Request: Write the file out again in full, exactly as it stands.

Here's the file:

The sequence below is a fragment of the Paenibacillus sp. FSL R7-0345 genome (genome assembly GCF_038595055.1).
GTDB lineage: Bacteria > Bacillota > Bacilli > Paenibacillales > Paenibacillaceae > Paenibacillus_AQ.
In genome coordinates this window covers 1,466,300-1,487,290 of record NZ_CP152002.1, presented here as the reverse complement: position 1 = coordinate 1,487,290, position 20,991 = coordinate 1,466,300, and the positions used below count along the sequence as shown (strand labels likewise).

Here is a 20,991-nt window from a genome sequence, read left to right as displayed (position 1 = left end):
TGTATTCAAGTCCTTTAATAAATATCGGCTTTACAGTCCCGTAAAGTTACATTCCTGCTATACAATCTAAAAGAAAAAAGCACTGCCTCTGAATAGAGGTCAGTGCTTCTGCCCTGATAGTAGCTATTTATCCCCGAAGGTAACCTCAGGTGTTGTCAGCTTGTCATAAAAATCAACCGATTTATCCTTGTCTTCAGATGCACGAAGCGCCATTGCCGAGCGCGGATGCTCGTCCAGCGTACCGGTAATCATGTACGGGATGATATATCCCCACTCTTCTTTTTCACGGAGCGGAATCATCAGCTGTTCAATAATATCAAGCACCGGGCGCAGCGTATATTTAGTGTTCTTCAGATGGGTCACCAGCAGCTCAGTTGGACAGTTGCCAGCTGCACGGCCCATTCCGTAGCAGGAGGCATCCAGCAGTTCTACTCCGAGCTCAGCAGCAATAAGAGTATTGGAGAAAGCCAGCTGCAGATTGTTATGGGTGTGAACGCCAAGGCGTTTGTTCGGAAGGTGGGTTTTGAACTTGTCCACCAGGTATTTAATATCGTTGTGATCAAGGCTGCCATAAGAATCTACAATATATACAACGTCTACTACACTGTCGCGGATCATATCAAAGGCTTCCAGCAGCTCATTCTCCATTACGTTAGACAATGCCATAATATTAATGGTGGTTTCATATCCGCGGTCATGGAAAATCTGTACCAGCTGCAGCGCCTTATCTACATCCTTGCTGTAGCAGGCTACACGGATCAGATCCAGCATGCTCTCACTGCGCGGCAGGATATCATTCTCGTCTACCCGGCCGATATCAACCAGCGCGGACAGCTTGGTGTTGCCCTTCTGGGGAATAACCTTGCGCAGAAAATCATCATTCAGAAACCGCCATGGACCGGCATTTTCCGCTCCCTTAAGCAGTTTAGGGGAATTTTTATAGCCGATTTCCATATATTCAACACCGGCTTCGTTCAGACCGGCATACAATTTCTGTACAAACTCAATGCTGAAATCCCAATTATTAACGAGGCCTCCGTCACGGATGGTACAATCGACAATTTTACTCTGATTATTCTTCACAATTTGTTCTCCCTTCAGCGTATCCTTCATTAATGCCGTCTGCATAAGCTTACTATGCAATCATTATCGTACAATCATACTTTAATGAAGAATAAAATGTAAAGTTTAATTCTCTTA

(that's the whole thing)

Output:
The sequence below is a fragment of the Paenibacillus sp. FSL R7-0345 genome (genome assembly GCF_038595055.1).
GTDB lineage: Bacteria > Bacillota > Bacilli > Paenibacillales > Paenibacillaceae > Paenibacillus_AQ.
In genome coordinates this window covers 1,466,300-1,487,290 of record NZ_CP152002.1, presented here as the reverse complement: position 1 = coordinate 1,487,290, position 20,991 = coordinate 1,466,300, and the positions used below count along the sequence as shown (strand labels likewise).

Here is a 20,991-nt window from a genome sequence, read left to right as displayed (position 1 = left end):
TGTATTCAAGTCCTTTAATAAATATCGGCTTTACAGTCCCGTAAAGTTACATTCCTGCTATACAATCTAAAAGAAAAAAGCACTGCCTCTGAATAGAGGTCAGTGCTTCTGCCCTGATAGTAGCTATTTATCCCCGAAGGTAACCTCAGGTGTTGTCAGCTTGTCATAAAAATCAACCGATTTATCCTTGTCTTCAGATGCACGAAGCGCCATTGCCGAGCGCGGATGCTCGTCCAGCGTACCGGTAATCATGTACGGGATGATATATCCCCACTCTTCTTTTTCACGGAGCGGAATCATCAGCTGTTCAATAATATCAAGCACCGGGCGCAGCGTATATTTAGTGTTCTTCAGATGGGTCACCAGCAGCTCAGTTGGACAGTTGCCAGCTGCACGGCCCATTCCGTAGCAGGAGGCATCCAGCAGTTCTACTCCGAGCTCAGCAGCAATAAGAGTATTGGAGAAAGCCAGCTGCAGATTGTTATGGGTGTGAACGCCAAGGCGTTTGTTCGGAAGGTGGGTTTTGAACTTGTCCACCAGGTATTTAATATCGTTGTGATCAAGGCTGCCATAAGAATCTACAATATATACAACGTCTACTACACTGTCGCGGATCATATCAAAGGCTTCCAGCAGCTCATTCTCCATTACGTTAGACAATGCCATAATATTAATGGTGGTTTCATATCCGCGGTCATGGAAAATCTGTACCAGCTGCAGCGCCTTATCTACATCCTTGCTGTAGCAGGCTACACGGATCAGATCCAGCATGCTCTCACTGCGCGGCAGGATATCATTCTCGTCTACCCGGCCGATATCAACCAGCGCGGACAGCTTGGTGTTGCCCTTCTGGGGAATAACCTTGCGCAGAAAATCATCATTCAGAAACCGCCATGGACCGGCATTTTCCGCTCCCTTAAGCAGTTTAGGGGAATTTTTATAGCCGATTTCCATATATTCAACACCGGCTTCGTTCAGACCGGCATACAATTTCTGTACAAACTCAATGCTGAAATCCCAATTATTAACGAGGCCTCCGTCACGGATGGTACAATCGACAATTTTACTCTGATTATTCTTCACAATTTGTTCTCCCTTCAGCGTATCCTTCATTAATGCCGTCTGCATAAGCTTACTATGCAATCATTATCGTACAATCATACTTTAATGAAGAATAAAATGTAAAGTTTAATTCTCTTA